July 22, 1999

Strong Half for Online Brokers and Banks
by Bill Barker (TMFMax)

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What's Here

  • Introduction
  • AT&T & Broadband
  • Pharmaceutical Unrest
  • Online Financial Svcs.
  • Internet Stocks
  • InterNOT Stocks
  • See You Later, CEOs
  • Big Winners
  • Big Losers
  • Market Returns
  • Fool Portfolio Returns
  • The biggest story in the first half of the year for the financial services sector was the explosion in the stock prices of online brokerages. Starting in mid- to late-January, the prices of virtually all the online brokerages and banks soared, and continued to power forward as a group until reaching a crescendo on April 14. By that point stocks such as E*Trade Group (Nasdaq: EGRP) and Ameritrade (Nasdaq: AMTD) had made absolutely eye-popping gains.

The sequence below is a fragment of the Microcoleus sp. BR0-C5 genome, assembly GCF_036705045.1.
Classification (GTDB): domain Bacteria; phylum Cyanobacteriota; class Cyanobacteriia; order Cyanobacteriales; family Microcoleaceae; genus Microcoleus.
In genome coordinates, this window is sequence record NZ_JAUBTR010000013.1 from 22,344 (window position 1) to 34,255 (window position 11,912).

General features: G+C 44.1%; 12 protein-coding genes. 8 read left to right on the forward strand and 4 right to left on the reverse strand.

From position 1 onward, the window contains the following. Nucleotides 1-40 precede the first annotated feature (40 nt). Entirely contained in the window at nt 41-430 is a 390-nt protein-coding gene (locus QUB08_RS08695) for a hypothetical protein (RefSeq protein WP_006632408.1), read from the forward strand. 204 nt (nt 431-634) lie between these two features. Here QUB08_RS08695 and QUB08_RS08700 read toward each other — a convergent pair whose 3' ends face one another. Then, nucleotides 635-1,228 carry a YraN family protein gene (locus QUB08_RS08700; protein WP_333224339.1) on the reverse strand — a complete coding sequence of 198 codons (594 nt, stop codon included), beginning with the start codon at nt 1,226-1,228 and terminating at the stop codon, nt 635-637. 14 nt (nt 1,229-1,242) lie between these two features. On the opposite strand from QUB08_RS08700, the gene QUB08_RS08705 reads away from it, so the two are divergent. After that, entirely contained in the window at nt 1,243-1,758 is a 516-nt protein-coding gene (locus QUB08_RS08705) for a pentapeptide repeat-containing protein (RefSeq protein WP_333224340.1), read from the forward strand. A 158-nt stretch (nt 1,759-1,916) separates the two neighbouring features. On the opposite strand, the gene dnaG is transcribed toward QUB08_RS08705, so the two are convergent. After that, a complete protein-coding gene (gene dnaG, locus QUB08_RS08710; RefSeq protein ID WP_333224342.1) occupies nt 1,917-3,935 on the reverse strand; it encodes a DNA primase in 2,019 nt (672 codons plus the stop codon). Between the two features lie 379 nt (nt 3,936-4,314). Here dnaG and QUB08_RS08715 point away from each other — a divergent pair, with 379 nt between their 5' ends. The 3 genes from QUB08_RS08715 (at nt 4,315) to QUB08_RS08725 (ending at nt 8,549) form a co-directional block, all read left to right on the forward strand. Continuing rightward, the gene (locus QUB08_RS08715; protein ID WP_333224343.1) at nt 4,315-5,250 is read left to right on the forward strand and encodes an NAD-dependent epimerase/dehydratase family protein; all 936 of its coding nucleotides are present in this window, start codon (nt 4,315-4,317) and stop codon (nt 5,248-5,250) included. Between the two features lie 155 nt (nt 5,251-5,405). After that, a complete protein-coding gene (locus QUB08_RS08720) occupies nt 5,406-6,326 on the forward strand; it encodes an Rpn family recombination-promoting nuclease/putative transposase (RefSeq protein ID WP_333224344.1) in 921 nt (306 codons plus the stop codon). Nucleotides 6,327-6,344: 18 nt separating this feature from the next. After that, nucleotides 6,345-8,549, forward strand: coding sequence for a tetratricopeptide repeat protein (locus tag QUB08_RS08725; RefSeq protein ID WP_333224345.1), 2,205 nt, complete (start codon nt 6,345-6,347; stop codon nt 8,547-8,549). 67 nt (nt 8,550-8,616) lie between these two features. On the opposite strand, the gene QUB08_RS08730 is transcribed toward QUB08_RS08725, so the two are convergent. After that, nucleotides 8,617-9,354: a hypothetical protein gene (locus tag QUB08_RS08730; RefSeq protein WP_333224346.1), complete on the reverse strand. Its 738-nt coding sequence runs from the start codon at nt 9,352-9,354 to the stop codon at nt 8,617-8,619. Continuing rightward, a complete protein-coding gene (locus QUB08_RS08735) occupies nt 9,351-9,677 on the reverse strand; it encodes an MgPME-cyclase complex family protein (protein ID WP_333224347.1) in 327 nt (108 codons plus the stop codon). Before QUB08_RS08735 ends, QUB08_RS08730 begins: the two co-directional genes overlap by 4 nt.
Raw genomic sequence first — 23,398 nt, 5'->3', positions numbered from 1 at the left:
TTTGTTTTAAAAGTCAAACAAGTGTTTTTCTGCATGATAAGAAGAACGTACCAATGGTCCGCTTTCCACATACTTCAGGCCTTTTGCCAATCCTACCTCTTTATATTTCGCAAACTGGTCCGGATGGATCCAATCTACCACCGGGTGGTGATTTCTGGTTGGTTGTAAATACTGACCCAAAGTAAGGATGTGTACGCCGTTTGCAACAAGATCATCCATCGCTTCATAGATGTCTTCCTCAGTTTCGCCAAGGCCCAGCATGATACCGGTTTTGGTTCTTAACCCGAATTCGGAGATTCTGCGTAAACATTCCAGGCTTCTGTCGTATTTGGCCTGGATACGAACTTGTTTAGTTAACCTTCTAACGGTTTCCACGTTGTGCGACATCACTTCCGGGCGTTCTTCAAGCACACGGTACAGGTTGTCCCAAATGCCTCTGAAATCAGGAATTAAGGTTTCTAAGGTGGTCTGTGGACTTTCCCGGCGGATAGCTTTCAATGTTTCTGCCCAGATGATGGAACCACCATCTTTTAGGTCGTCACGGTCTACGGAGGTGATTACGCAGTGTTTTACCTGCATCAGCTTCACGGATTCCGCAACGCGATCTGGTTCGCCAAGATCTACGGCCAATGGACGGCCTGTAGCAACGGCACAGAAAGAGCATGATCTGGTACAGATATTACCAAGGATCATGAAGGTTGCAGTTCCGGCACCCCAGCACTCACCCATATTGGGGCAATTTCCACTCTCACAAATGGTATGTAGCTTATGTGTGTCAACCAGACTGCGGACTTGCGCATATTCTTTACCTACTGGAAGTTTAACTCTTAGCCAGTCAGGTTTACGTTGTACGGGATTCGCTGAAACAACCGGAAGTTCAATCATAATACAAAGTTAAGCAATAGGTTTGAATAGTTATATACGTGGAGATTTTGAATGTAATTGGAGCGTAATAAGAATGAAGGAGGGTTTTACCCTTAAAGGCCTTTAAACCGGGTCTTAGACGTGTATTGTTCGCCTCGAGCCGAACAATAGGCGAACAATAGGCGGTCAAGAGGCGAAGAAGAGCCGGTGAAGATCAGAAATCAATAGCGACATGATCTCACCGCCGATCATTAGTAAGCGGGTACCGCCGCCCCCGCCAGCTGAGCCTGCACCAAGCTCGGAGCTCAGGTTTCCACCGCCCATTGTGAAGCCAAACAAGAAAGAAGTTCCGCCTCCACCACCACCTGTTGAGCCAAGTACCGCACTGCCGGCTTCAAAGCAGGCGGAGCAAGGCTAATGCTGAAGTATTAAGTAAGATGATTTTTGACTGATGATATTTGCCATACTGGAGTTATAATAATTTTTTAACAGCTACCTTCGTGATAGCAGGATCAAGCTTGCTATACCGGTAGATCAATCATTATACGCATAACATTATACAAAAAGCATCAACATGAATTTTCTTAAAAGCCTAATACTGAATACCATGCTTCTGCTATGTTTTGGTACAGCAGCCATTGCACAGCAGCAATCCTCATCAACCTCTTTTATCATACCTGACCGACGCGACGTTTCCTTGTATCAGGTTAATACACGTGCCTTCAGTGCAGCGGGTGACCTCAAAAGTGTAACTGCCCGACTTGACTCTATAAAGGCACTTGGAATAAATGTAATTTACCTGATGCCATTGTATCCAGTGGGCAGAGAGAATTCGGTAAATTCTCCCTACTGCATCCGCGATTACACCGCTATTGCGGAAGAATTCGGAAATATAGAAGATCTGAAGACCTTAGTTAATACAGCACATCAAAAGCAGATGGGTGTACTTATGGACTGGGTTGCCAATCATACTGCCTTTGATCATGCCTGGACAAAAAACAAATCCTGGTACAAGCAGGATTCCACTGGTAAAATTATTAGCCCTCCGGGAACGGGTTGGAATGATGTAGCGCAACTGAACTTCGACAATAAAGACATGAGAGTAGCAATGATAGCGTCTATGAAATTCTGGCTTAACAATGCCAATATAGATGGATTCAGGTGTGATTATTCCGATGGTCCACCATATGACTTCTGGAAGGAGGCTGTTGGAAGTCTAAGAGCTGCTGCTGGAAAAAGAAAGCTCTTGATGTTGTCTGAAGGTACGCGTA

The Movers
    Ameritrade +573%
    Net.B@nk +315%
    E*Trade +241%
    Telebanc +128%
    Ameritrade moved from its December 31, 1998 closing price (adjusted for splits) of $5 3/16 to an April 14 high of $62 3/16. E*Trade had a similarly spectacular move, momentarily touching $72 1/4 a share after having ended last year at a mere $11 11/16 a share. Such good times couldn't last forever of course, and the two bellwethers of the online trading world have subsequently lost about half their market caps as measured from the April 14 intraday high.

    The continued success of online brokerages across the board inspired a couple of Initial Public Offerings (IPOs), including the spin-off of TD Waterhouse Group (NYSE: TWE) from Toronto Dominion Bank (NYSE: TD), and DLJdirect (NYSE: DIR) from Donaldson Lufkin & Jenrette Inc. (NYSE: DLJ). Both IPOs occurred well after the April 14 sector high and, as such, did not show the immediate pops that some investors might have expected from "hot Internet IPOs."